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The Environmental Context of Disability: The Case of Health Care Facilities

My primary physician and several specialists I respect all practice at a major university medical center fairly close to my home. Recently, though, when I requested a gynecology referral there, I was told that I would not be seen unless I could bring my own assistants to help me get on the examining table. This is a huge world-renowned hospital. This is the era of ADA [Americans with Disabilities Act]. Still I am treated as though I don’t belong with the other women who seek services in OB/GYN unless I can make my disability issues go away. This news makes me weary. I know it means once again that I can’t simply pursue what I need as an ordinary citizen. I can’t be just a woman who needs a pelvic exam; I must be a trailblazer. I must make the many bits of legal information and persuasive arguments it will take to get me into that clinic.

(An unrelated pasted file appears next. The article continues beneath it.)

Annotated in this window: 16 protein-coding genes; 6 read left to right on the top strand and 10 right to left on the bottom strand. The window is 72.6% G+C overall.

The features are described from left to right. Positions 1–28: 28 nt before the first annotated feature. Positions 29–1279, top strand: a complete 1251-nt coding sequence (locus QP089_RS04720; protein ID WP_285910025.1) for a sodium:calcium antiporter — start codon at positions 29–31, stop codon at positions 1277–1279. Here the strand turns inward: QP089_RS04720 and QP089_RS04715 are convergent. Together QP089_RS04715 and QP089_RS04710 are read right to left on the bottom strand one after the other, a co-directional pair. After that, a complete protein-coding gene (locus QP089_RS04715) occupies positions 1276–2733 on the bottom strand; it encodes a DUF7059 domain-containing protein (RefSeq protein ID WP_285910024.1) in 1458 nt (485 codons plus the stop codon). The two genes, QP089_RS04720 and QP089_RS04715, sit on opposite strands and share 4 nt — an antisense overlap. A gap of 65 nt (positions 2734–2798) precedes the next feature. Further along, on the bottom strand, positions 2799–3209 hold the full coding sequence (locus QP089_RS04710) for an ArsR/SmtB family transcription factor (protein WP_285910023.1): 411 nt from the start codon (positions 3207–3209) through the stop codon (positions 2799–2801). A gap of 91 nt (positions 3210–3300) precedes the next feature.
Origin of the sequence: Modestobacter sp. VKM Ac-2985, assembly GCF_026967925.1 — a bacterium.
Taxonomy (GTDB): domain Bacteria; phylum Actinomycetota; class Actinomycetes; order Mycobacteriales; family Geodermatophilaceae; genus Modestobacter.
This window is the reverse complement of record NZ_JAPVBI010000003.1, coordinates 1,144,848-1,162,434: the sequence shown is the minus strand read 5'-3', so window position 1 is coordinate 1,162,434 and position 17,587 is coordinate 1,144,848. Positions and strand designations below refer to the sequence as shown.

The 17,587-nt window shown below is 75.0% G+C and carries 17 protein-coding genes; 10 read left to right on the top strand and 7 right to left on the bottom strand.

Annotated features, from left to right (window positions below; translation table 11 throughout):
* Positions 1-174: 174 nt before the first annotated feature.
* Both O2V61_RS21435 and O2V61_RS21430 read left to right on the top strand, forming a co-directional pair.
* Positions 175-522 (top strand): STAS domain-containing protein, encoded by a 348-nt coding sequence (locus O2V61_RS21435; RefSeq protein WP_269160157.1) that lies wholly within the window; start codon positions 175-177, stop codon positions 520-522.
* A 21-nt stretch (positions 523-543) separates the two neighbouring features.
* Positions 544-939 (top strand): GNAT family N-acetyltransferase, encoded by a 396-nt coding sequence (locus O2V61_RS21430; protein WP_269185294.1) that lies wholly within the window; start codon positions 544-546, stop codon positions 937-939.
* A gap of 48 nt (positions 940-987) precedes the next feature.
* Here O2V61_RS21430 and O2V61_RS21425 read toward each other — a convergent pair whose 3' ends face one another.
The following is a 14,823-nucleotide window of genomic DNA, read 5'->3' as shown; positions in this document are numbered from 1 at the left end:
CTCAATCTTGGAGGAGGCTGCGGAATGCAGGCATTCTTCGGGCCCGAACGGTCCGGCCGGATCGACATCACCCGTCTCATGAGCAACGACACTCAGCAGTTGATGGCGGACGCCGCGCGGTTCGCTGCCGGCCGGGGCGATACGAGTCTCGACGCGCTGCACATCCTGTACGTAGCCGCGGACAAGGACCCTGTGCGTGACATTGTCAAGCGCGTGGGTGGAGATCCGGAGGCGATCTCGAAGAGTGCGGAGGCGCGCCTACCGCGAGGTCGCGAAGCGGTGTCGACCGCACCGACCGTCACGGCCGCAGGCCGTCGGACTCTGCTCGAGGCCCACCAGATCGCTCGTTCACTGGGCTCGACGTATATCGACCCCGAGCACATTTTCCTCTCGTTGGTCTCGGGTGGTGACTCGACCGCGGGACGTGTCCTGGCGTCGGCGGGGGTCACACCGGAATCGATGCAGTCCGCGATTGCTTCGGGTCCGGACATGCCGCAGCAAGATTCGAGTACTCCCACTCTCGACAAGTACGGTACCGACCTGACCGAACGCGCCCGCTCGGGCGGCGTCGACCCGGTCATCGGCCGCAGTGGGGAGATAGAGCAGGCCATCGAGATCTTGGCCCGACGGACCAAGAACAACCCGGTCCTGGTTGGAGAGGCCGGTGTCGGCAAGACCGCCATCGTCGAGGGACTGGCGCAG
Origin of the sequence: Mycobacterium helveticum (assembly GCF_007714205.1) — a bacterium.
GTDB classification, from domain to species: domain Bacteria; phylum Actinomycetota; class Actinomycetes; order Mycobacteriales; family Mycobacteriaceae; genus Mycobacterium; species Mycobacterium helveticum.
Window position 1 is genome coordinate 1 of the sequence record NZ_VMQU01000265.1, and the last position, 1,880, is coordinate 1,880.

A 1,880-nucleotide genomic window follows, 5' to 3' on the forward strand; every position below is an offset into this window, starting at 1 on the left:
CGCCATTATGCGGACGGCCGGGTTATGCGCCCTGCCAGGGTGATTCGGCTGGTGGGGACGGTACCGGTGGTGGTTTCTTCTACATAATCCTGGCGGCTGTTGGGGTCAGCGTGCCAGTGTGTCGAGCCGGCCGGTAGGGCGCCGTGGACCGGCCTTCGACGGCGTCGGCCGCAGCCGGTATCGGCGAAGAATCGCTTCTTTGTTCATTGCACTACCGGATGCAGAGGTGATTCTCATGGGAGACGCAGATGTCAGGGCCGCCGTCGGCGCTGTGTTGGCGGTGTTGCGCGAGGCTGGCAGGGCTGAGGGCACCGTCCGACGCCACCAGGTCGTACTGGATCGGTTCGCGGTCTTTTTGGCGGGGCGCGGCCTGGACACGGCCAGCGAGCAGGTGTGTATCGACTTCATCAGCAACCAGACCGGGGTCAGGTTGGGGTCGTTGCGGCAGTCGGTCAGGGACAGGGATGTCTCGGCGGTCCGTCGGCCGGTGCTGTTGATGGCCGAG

Female power-wheelchair user with postpolio syndrome Carol J. Gill (1993 [used with permission])


This story illustrates how physical and social environments can affect a person’s opportunities to participate in everyday life—in this case, by getting routine preventive health services—without making a disproportionate effort. The woman recounting this experience of discrimination had the knowledge, skills, and determination to get what she needed, despite equipment inadequacies and administrative obstacles. Others with less education, savvy, and resilience, however, may be discouraged and may abandon their efforts to obtain appropriate preventive, diagnostic, and treatment services.